Online Home Inspection Courses at Accredited Schools

Penn Foster Career School, the school below with the highest overall ranking, is effective at equipping students via its home inspection courses to be successful home inspectors, real estate inspectors, housing quality standard inspectors, housing inspectors, etc. and connect them to future employers. According to the US Bureau of Labor Statistics, at present there are 90,730 people employed as construction and building inspectors alone in the US, and their average annual salary is $53,550. Fire inspectors and investigators make on average $56,310 per year and there are about 12,180 of them employed today.

Home Inspection Organizations Home Inspection Common Job Tasks
  • conducting real estate inspections on homes that are being sold
  • examining the inside and outside of a property
  • checking the status of services such as water and power
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Ranked by Excellence

Home Inspection Courses at Penn Foster Career School

Program Name: Home Inspector
The Inspection Process
Course Number HI100

Introduction to the inspection process; the concept of disclosure; identifying clients and sources of referrals; inspector qualifications; employment opportunities and related occupations; pre-inspection agreements; data collection and types of reporting formats; building codes and code enforcement officials; professional standards and practices; tools of the trade.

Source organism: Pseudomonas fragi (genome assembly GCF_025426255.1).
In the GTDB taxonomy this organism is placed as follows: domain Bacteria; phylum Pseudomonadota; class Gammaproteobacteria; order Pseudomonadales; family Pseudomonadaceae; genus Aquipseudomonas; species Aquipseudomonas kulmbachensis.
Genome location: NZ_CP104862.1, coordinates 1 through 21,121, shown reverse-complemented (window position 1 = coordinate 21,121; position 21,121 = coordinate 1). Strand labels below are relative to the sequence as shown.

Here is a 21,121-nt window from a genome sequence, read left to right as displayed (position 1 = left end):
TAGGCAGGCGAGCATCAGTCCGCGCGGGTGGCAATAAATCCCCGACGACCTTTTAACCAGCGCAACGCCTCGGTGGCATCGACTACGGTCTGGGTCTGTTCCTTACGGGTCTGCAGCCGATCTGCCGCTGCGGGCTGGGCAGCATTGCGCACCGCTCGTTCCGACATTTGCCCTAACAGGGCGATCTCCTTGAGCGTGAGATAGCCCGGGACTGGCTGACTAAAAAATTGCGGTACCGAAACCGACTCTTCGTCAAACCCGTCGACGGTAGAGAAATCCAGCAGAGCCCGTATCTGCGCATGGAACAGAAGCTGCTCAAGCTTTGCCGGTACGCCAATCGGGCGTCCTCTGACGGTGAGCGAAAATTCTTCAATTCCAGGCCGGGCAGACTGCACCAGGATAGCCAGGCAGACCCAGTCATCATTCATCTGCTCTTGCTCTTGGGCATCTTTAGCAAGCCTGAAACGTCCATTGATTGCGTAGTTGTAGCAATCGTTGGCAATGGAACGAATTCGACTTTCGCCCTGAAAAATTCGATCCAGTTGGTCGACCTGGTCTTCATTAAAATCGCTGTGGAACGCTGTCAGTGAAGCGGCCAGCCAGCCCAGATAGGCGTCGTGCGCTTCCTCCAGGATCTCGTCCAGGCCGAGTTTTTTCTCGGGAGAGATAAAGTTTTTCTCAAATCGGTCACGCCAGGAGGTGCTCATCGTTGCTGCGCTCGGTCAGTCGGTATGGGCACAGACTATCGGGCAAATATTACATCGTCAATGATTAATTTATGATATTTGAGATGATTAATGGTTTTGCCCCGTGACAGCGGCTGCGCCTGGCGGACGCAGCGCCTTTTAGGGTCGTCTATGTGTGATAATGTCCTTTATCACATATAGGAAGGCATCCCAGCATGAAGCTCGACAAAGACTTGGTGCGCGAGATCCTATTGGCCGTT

Structural Design
Course Number HI101

Introduction to structural systems and types of framing; detailed study of architectural building styles; multifamily housing; using house plans in home inspections; the structure inspection; basements and crawl spaces; doors and windows; interior walls and ceilings; floors; stairways; attics; house ventilation.


Exterior Inspections
Course Number HI102

Inspecting the site; foundation and footings; types of roofing and flashings; chimneys; walkways; entrances and stairways; decks and porches; driveways and patios; carports and garages; exterior walls, windows, and doors.


Electrical Inspections
Course Number HI103

Electrical theory and terms; wire types and sizes; service entrances and main panel boxes; circuits and receptacles; standards of electrical inspections; inspecting services, panel boxes, and circuits; inspecting receptacles; safety concerns and electrical hazards.


Mechanical Inspections
Course Number HI104

Introduction to heating systems; forced air and hydronic heating systems; heat pumps; fireplaces; other heating alternatives, such as electric, radiant, and solar heating systems; introduction to plumbing systems; water supply and piping systems; drainage and waste disposal; fixtures; water heaters; inspecting plumbing systems.


Interior Inspections
Course Number HI105

Interior inspection standards; kitchens and their appliances; laundries; bathrooms and their fixtures; insulation and vapor barriers; safety and security devices; smoke detectors; indoor air quality issues, such as mold, radon, and asbestos.